Wednesday, July 23, 2014

If the Toronto Maple Leafs are doing it...

Advanced stats in hockey are a part of the game now, and almost anyone not trapped in their own 1970's idealism would probably agree with that thesis. There are still a few holdouts (hello there Steve Simmons), but the vast majority of hockey executives, players and fans all now at least acknowledge the role of advanced stats in the modern game. One of the more notable holdouts wasn't any one individual person, it was an organization: the Toronto Maple Leafs. But as Kyle Dubas moves from Sault St. Marie in the OHL to the Leafs front office, the most famous of knuckle-draggers may now be on the forefront of the cutting edge. And that's a great moment for all of hockey.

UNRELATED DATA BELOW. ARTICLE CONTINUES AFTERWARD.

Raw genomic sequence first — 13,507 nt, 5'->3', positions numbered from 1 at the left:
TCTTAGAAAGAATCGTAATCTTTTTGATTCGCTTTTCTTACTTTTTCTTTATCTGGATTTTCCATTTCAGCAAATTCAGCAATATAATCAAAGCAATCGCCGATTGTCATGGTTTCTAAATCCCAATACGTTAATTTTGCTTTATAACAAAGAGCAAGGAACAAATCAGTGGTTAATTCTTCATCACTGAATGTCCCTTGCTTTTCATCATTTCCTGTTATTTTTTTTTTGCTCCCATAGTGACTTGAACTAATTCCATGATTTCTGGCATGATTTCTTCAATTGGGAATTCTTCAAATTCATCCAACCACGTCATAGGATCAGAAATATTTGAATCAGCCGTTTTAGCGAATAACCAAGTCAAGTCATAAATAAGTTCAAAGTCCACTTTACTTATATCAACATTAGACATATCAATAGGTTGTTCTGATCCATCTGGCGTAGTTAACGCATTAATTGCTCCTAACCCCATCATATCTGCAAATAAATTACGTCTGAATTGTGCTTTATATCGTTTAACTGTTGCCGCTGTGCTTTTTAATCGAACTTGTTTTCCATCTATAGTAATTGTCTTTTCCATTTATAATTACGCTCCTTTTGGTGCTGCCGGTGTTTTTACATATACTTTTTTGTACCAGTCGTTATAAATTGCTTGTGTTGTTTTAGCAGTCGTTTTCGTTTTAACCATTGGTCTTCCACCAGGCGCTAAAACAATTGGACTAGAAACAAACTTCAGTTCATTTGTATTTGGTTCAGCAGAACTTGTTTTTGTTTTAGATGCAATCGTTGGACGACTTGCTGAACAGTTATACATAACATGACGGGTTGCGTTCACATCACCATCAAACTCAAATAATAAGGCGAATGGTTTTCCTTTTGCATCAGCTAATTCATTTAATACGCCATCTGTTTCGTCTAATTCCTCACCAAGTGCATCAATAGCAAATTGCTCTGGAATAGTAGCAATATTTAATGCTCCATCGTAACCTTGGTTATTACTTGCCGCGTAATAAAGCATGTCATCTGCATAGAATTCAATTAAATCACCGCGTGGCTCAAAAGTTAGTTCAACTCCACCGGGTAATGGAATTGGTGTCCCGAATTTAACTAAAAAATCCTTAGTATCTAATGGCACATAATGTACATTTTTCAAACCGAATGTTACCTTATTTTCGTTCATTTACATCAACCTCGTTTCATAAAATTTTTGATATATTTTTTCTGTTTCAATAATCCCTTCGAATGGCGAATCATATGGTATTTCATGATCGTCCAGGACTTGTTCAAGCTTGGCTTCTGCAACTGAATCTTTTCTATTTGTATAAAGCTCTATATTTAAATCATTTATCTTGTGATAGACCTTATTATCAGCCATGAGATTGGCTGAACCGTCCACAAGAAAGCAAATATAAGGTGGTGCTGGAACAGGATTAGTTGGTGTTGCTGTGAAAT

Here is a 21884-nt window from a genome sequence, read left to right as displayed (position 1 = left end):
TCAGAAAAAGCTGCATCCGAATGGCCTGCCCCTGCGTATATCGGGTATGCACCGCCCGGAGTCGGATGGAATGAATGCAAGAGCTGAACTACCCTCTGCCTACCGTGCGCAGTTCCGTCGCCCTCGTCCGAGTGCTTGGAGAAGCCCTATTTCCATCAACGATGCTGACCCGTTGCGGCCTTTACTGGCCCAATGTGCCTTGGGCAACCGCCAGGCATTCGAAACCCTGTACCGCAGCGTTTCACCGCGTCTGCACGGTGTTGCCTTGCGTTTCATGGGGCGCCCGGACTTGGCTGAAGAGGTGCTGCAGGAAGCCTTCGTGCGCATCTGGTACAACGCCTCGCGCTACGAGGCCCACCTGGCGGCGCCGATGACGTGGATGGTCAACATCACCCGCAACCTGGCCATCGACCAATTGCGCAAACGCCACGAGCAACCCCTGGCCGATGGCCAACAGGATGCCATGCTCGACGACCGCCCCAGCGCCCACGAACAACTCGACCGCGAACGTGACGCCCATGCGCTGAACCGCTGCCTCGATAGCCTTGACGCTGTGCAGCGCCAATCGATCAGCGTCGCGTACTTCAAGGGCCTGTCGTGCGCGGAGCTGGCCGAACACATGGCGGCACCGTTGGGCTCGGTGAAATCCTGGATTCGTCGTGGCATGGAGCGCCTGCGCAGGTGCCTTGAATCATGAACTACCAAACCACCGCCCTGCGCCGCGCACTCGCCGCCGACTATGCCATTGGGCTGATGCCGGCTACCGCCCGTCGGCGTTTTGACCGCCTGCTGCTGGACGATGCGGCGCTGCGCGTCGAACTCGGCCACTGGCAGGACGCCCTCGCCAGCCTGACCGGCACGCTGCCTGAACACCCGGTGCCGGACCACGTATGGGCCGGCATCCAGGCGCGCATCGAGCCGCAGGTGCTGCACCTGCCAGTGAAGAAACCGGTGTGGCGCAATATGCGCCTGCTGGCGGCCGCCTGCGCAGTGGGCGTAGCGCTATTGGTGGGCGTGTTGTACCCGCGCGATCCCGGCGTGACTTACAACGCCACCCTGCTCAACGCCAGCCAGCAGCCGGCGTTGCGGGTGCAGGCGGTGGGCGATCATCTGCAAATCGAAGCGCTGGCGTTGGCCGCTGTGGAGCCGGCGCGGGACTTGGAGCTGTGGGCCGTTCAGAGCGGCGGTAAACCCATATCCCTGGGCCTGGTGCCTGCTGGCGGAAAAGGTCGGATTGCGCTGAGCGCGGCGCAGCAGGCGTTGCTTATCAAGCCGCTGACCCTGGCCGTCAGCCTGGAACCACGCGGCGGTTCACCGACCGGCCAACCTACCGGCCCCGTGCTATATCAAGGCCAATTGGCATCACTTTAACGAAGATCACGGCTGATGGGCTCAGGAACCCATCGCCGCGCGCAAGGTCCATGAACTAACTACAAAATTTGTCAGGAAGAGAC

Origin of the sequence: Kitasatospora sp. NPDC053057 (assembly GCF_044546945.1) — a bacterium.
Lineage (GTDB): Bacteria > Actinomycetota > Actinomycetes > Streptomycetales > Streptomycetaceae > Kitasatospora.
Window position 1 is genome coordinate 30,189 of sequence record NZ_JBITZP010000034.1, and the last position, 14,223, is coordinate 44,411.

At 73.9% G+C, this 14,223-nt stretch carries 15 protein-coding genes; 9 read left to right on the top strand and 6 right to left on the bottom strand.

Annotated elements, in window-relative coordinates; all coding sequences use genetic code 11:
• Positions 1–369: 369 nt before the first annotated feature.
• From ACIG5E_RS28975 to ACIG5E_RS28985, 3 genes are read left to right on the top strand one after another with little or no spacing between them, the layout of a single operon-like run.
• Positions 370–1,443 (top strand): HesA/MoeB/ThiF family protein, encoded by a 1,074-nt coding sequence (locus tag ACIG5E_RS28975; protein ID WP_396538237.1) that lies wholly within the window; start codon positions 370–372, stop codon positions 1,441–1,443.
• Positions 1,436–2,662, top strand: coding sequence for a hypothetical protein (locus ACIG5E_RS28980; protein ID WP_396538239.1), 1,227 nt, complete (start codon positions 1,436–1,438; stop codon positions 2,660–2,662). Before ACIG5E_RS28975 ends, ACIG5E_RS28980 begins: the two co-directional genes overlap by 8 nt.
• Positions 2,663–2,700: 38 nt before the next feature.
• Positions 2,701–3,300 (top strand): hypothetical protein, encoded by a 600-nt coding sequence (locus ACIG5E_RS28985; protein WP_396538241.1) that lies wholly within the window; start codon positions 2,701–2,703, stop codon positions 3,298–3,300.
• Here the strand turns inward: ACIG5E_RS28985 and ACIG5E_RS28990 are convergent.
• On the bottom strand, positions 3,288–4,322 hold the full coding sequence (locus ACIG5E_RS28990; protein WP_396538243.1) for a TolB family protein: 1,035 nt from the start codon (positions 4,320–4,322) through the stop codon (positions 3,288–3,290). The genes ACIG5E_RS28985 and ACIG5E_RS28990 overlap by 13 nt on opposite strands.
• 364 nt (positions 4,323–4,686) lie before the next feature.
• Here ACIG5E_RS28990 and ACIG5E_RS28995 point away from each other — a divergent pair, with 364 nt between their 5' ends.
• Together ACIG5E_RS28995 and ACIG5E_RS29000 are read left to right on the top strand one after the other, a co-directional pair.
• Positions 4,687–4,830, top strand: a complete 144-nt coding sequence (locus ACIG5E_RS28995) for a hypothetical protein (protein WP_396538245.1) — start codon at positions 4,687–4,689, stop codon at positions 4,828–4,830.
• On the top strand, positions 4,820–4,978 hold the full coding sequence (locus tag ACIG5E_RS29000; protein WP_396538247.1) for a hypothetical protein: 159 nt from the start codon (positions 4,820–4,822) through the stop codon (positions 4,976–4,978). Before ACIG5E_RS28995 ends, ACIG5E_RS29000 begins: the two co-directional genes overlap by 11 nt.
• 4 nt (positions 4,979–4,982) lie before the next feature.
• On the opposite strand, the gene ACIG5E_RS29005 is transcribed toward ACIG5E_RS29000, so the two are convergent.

Following the Toronto Maple Leafs for the last couple of seasons have been an astonishing view into the advanced stats debate in the sport. The Leafs would get off to these fast starts only to fall off (last season spectacularly), and the advanced stats usually bore the warning signs that a demise was coming. Some denied it, but the Leafs amazing capitulation at the end of last season could well end up changing not only that organization but the rest of hockey for the better. Now out go some of Brian Burke's brain-trust, who were some of the true old school in hockey executives, and in comes a 28 year old who has made his name in turning a junior hockey club into one of the best in all of hockey for advanced analytics. Finally, the supposed $10 million analytics budget will now be spent instead of collecting dust in a Rogers utility closet. As amazing as it was that the NHL's glamor franchise was so adamantly against advanced stats as the team became the game's biggest case study, it's for the betterment of everyone that has finally changed.